Political murder and the current atmosphere of violent mistrust


I was watching TV Thursday night. As usual, I was flipping between MSNBC and CNN to get the news. I was getting pretty disturbed by constantly watching the replays of the Minnesota and Baton Rouge shootings, so I turned on Fox which was showing demonstrations which were, strangely enough, more peaceful viewing. A few moments after I changed the channel the shootings began at the Dallas demonstrations. On live TV, right in front of me! How traumatic for the police and the marchers, for the families of the slain officers and their comrades. It was unbearably sad to see the police being gunned down. I am still trying to sort it out.

I was very disturbed to see one of the marchers carrying a long gun at the rally. He was not a shooter, but why are people carrying weapons at peaceful demonstrations? These weapons aren’t for politics, but for war. I am seeing more and more pictures of people with guns at all sorts of what should be peaceful events in places like Texas with open carry laws. Why the hell is anyone doing this for any rally at all? Are they going hunting?

Problems in the world that Americans care passionately about should stir up vigorous debate, but the trend over the last year has been towards increasingly virulent rhetoric and a language of violence. Couple that with laws that in some states allow just about anyone to buy a gun and carry it openly through the streets and you have a recipe for tragedy.

As the political killings mount, so does the rhetoric against immigrants, Muslims, the police, gays, Planned Parenthood and other groups.

We have seen abuses by police in our own communities in Suffolk County, even the former police chief there has gone to jail for beating a suspect. We all want accountability for incidents like the deadly shootings of black men in Baton Rouge and Minnesota. But rhetoric around this issue cannot demean or demonize police officers generally.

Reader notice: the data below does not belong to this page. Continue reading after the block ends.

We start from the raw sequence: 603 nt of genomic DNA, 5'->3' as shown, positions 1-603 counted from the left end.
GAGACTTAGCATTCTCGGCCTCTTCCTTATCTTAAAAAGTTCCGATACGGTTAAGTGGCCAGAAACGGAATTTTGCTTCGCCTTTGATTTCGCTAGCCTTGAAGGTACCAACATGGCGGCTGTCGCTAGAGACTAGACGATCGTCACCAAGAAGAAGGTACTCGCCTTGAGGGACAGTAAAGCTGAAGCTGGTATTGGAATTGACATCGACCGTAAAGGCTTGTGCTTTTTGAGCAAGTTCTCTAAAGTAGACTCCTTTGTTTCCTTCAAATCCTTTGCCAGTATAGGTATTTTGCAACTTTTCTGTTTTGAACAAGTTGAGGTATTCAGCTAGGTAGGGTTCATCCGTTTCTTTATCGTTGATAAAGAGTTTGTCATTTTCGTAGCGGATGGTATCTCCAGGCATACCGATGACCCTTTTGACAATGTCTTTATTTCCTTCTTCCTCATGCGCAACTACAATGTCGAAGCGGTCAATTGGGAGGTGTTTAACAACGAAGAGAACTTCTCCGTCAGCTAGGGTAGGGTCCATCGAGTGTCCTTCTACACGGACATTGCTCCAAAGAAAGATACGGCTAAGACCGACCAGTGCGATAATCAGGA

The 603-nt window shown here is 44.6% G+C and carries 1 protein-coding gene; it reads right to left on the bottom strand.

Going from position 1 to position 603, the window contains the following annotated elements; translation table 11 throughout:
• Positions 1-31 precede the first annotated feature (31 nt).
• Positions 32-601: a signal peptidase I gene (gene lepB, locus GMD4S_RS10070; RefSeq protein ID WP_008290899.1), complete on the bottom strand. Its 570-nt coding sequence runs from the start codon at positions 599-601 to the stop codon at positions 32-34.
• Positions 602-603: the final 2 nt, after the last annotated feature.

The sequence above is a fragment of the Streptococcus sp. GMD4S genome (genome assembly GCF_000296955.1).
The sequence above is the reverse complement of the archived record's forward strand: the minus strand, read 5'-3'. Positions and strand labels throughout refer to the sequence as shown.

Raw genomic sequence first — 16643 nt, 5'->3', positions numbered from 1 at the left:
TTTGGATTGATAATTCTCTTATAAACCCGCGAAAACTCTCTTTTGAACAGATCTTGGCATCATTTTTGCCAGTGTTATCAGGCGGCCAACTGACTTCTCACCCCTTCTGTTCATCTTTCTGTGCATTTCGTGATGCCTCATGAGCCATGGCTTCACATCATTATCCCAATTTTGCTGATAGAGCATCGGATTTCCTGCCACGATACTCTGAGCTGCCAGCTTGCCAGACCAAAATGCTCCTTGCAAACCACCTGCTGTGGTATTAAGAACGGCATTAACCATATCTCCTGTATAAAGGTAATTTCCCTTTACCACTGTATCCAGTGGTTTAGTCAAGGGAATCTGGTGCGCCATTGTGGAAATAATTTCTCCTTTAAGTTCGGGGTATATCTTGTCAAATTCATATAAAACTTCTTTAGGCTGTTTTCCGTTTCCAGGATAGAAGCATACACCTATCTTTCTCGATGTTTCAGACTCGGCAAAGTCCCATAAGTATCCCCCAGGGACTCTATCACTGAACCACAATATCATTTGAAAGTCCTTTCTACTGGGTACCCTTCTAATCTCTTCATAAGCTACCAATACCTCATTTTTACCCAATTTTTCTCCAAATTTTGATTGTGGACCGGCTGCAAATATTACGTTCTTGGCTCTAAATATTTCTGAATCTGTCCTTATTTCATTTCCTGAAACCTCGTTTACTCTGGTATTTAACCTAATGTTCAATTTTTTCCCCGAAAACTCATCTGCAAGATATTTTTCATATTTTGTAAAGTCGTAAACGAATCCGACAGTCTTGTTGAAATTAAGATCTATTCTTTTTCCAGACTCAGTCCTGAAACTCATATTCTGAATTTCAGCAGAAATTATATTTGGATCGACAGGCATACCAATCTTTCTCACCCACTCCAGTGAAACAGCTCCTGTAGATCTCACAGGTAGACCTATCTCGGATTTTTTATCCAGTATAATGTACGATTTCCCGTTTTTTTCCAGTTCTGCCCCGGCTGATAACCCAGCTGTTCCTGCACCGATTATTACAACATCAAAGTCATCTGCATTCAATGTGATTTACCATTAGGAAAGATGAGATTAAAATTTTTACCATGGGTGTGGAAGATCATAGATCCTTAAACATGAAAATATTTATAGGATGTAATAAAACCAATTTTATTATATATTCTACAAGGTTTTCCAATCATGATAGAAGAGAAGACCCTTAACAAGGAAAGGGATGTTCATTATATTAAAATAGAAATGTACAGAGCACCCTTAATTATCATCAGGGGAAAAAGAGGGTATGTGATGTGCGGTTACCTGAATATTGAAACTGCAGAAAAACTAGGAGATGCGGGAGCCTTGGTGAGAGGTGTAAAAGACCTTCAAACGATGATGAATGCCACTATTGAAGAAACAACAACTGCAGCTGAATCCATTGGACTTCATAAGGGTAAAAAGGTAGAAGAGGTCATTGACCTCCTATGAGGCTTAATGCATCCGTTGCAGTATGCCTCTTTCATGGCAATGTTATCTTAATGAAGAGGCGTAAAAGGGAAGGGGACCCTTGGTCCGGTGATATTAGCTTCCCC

I have worked with refugees from civil wars for nearly four decades. Civil wars erupt when rhetoric takes a violent turn, when political opponents become political enemies, when politicians decide to harvest votes from hatred, gathering power over the corpses of the innocent, when gunplay becomes a form of political expression or when picket signs are replaced by long guns.

The first violent acts of a civil war often seem scattered and random. But each act sparks a retaliatory outrage. Soon military tactics are turned into an arm of political strategy.

The U.S. is not on the verge of a new Civil War, but it is manifesting the paroxysms of violence that so often lead to pre-war social and political breakdown.

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Patrick Young blogs daily for Long Island Wins. He is the Downstate Advocacy Director of the New York Immigration Coalition and Special Professor of Immigration Law at Hofstra School of Law. He served as the Director of Legal Services and Program at Central American Refugee Center (CARECEN) for three decades before retiring in 2019. Pat is also a student of immigration history and the author of The Immigrants' Civil War.

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